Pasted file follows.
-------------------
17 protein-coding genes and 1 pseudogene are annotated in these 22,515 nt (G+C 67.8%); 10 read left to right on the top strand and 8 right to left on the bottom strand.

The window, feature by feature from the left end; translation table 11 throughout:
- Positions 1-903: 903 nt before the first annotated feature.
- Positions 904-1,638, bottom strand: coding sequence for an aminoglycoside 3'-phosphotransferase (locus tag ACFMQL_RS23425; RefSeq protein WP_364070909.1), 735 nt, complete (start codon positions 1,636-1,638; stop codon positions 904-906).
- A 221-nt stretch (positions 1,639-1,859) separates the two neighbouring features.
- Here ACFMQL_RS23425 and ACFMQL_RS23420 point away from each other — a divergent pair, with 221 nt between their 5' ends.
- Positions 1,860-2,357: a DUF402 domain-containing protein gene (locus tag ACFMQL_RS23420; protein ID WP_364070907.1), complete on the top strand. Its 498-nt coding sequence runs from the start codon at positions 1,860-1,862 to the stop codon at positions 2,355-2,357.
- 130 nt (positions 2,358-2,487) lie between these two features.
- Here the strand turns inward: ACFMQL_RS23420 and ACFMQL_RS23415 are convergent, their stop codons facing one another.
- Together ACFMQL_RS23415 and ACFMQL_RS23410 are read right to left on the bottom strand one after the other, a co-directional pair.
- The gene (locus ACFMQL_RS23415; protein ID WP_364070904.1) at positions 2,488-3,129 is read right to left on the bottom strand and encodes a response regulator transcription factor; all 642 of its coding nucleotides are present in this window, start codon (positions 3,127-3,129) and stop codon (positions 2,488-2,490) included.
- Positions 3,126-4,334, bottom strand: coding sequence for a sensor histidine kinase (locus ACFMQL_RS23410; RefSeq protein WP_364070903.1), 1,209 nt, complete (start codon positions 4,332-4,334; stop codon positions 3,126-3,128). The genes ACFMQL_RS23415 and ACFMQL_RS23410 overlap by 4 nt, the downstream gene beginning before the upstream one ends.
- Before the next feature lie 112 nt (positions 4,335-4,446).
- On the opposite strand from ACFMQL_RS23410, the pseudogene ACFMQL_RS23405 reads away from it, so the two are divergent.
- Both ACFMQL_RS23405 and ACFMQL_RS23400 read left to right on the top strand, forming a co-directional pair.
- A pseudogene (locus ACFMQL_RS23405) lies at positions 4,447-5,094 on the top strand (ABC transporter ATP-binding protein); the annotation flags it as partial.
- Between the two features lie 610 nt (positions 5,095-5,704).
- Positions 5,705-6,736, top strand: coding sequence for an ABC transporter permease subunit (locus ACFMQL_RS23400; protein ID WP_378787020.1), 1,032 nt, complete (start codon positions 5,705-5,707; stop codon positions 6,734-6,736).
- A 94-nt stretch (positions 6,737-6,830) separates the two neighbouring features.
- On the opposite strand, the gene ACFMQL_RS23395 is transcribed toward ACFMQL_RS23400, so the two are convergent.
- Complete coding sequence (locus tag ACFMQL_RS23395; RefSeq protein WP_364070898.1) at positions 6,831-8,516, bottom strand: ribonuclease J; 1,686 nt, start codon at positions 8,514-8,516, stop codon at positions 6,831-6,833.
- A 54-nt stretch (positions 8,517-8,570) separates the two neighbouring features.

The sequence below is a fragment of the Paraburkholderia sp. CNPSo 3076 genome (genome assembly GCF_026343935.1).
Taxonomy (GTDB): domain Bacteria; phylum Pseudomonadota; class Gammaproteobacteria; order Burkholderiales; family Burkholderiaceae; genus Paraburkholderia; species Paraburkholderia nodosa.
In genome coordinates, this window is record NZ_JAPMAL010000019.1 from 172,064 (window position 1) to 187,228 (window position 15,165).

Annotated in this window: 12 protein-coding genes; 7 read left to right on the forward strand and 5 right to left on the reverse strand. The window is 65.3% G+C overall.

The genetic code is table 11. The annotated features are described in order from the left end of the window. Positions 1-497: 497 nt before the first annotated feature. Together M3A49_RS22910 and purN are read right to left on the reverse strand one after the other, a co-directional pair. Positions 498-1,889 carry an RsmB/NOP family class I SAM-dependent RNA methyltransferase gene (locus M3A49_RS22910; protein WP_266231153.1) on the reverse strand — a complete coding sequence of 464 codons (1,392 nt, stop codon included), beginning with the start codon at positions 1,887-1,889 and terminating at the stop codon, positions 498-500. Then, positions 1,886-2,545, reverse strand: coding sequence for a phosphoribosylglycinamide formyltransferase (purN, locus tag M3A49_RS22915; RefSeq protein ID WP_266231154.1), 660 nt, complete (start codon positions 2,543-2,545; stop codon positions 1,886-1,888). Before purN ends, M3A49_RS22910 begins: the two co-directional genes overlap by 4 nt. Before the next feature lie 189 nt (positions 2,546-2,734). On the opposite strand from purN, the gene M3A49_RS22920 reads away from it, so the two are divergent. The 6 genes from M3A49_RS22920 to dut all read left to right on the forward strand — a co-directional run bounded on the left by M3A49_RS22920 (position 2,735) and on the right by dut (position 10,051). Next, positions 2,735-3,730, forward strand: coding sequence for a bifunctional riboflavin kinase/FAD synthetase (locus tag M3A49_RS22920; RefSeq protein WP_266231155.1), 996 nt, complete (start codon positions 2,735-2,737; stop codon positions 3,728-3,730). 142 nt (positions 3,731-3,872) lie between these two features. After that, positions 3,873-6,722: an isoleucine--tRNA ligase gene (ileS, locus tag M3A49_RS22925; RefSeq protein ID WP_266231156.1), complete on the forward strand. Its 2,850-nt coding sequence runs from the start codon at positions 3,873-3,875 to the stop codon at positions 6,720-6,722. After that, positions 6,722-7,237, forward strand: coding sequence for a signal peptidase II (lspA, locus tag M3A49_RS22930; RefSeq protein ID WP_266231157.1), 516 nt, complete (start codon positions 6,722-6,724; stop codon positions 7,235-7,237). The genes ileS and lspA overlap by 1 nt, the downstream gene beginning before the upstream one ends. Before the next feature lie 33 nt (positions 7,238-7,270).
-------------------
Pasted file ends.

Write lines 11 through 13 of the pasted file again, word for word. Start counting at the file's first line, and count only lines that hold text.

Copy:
- The gene (locus ACFMQL_RS23415; protein ID WP_364070904.1) at positions 2,488-3,129 is read right to left on the bottom strand and encodes a response regulator transcription factor; all 642 of its coding nucleotides are present in this window, start codon (positions 3,127-3,129) and stop codon (positions 2,488-2,490) included.
- Positions 3,126-4,334, bottom strand: coding sequence for a sensor histidine kinase (locus ACFMQL_RS23410; RefSeq protein WP_364070903.1), 1,209 nt, complete (start codon positions 4,332-4,334; stop codon positions 3,126-3,128). The genes ACFMQL_RS23415 and ACFMQL_RS23410 overlap by 4 nt, the downstream gene beginning before the upstream one ends.
- Before the next feature lie 112 nt (positions 4,335-4,446).